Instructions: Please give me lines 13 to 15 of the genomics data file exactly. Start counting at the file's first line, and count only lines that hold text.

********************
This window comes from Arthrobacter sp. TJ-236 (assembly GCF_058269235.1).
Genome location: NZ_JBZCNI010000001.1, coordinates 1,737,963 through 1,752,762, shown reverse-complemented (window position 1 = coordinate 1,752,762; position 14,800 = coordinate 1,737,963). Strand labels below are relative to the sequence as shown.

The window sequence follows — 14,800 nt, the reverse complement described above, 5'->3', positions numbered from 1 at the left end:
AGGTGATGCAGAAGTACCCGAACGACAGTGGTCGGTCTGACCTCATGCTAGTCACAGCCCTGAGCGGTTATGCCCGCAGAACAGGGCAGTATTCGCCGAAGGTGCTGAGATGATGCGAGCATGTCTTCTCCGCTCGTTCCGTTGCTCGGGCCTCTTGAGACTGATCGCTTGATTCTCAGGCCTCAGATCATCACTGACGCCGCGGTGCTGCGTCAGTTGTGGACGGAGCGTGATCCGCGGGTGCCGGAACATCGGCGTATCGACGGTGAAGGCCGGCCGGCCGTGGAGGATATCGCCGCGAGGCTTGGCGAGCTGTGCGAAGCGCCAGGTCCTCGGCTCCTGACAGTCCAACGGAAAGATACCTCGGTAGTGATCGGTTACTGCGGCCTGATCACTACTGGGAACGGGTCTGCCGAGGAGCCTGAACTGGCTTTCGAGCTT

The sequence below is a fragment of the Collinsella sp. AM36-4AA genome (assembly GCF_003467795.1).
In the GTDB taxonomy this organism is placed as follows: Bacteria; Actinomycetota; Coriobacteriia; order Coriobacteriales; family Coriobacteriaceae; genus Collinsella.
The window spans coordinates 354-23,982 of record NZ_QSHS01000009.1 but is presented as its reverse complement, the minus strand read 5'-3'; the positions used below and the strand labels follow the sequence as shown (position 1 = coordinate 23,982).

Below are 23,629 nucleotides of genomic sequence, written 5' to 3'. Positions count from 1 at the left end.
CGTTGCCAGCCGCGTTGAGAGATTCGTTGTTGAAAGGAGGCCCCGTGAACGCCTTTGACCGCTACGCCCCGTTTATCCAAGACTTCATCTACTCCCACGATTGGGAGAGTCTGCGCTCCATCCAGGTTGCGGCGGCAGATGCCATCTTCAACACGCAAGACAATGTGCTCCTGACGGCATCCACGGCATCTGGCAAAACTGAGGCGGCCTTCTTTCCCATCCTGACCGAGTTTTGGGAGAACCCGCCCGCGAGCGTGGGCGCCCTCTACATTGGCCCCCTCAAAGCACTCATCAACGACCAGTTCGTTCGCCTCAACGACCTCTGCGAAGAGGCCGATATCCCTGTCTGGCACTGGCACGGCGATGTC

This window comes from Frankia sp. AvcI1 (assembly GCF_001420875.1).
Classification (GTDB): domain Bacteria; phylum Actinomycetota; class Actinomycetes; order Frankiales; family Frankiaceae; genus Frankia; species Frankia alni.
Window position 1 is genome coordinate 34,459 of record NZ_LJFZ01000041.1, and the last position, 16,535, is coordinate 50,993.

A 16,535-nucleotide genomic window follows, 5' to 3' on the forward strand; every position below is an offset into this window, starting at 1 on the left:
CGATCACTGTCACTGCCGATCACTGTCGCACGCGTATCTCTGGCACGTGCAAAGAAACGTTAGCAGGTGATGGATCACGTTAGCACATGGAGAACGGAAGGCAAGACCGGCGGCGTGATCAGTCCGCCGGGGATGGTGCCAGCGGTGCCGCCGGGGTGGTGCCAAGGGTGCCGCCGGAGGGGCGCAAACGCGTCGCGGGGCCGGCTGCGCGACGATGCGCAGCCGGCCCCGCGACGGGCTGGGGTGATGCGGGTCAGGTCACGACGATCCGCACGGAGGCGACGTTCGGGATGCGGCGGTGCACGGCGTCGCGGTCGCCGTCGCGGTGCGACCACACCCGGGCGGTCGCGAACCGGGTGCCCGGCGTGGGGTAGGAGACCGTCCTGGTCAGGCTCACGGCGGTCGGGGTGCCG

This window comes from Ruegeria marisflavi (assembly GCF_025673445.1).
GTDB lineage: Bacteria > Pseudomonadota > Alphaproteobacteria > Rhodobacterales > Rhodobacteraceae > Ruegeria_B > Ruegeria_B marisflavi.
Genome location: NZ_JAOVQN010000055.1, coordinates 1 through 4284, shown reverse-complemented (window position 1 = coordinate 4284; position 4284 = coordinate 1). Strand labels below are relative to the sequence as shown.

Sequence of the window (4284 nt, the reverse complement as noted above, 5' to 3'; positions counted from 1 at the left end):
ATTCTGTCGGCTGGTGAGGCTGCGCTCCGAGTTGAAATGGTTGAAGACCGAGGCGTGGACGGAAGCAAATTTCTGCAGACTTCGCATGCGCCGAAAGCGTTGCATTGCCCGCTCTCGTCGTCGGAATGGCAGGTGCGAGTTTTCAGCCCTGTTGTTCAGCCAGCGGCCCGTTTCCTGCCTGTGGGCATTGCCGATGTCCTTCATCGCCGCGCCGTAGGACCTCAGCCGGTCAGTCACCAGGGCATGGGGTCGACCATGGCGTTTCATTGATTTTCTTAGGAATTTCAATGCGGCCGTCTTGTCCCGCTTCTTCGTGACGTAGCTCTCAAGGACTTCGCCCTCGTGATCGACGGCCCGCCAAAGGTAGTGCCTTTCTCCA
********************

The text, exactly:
A 16,535-nucleotide genomic window follows, 5' to 3' on the forward strand; every position below is an offset into this window, starting at 1 on the left:
CGATCACTGTCACTGCCGATCACTGTCGCACGCGTATCTCTGGCACGTGCAAAGAAACGTTAGCAGGTGATGGATCACGTTAGCACATGGAGAACGGAAGGCAAGACCGGCGGCGTGATCAGTCCGCCGGGGATGGTGCCAGCGGTGCCGCCGGGGTGGTGCCAAGGGTGCCGCCGGAGGGGCGCAAACGCGTCGCGGGGCCGGCTGCGCGACGATGCGCAGCCGGCCCCGCGACGGGCTGGGGTGATGCGGGTCAGGTCACGACGATCCGCACGGAGGCGACGTTCGGGATGCGGCGGTGCACGGCGTCGCGGTCGCCGTCGCGGTGCGACCACACCCGGGCGGTCGCGAACCGGGTGCCCGGCGTGGGGTAGGAGACCGTCCTGGTCAGGCTCACGGCGGTCGGGGTGCCG

This window comes from Ruegeria marisflavi (assembly GCF_025673445.1).